Acts 8:37-38

Recommended Reading

Acts 8:26-40

Just before Jesus returned to heaven, He told His disciples to preach His message to all the nations, “baptizing them in the name of the Father and of the Son and of the Holy Spirit” (Matthew 28:19). A few weeks later, thousands of people heard Peter’s sermon about Jesus on the Day of Pentecost, and “those who gladly received his word were baptized” (Acts 2:41). When Philip took the Gospel to Samaria, those who responded, “both men and women were baptized” (Acts 8:12). When he explained the Gospel to the Ethiopian eunuch, the man said, “What hinders me from being baptized?” (Acts 8:36). When Saul of Tarsus was saved, he was baptized as a public demonstration of his private decision (Acts 9:18). Throughout the book of Acts, the new Christians gave public testimony of their faith through the act of baptism.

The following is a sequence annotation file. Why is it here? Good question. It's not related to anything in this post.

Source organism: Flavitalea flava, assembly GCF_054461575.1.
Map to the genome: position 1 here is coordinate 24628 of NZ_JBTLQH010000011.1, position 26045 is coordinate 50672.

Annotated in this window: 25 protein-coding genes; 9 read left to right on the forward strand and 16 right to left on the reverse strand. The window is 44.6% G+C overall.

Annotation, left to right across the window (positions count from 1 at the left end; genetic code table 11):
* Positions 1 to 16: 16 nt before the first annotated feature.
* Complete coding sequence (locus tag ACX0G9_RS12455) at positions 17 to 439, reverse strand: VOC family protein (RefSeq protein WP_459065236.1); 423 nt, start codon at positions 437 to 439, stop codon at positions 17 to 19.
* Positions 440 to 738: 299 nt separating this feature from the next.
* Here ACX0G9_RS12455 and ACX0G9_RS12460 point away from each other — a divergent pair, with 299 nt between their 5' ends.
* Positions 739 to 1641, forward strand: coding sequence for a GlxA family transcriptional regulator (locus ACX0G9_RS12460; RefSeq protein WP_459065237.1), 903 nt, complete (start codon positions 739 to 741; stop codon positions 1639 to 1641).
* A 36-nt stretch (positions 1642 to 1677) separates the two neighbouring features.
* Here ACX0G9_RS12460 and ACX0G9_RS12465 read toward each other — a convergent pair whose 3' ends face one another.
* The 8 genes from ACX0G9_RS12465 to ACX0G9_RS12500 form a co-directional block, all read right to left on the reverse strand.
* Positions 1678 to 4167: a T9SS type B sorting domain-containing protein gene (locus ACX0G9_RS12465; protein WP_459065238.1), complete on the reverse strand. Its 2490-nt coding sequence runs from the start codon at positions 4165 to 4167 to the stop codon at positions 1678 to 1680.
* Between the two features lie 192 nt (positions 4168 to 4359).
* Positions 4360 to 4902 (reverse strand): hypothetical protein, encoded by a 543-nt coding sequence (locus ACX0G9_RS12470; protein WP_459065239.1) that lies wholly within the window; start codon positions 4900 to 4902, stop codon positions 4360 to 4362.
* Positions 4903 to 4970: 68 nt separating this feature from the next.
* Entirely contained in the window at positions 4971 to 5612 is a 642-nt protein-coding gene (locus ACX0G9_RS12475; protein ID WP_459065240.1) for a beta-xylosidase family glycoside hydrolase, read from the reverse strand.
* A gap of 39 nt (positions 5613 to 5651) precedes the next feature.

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Joyce Meyer – The Spirit vs the Flesh

But I say, walk and live [habitually] in the [Holy] Spirit [responsive to and controlled and guided by the Spirit]; then you will certainly not gratify the cravings and desires of the flesh (of human nature without God). —Galatians 5:16

Like a horse that has been trained to keep his ear always tuned to the voice of its master, we must be willing to follow the Lord in all His leadings, not just those we feel good about or happen to agree with. We won’t always like what we hear Him tell us to do.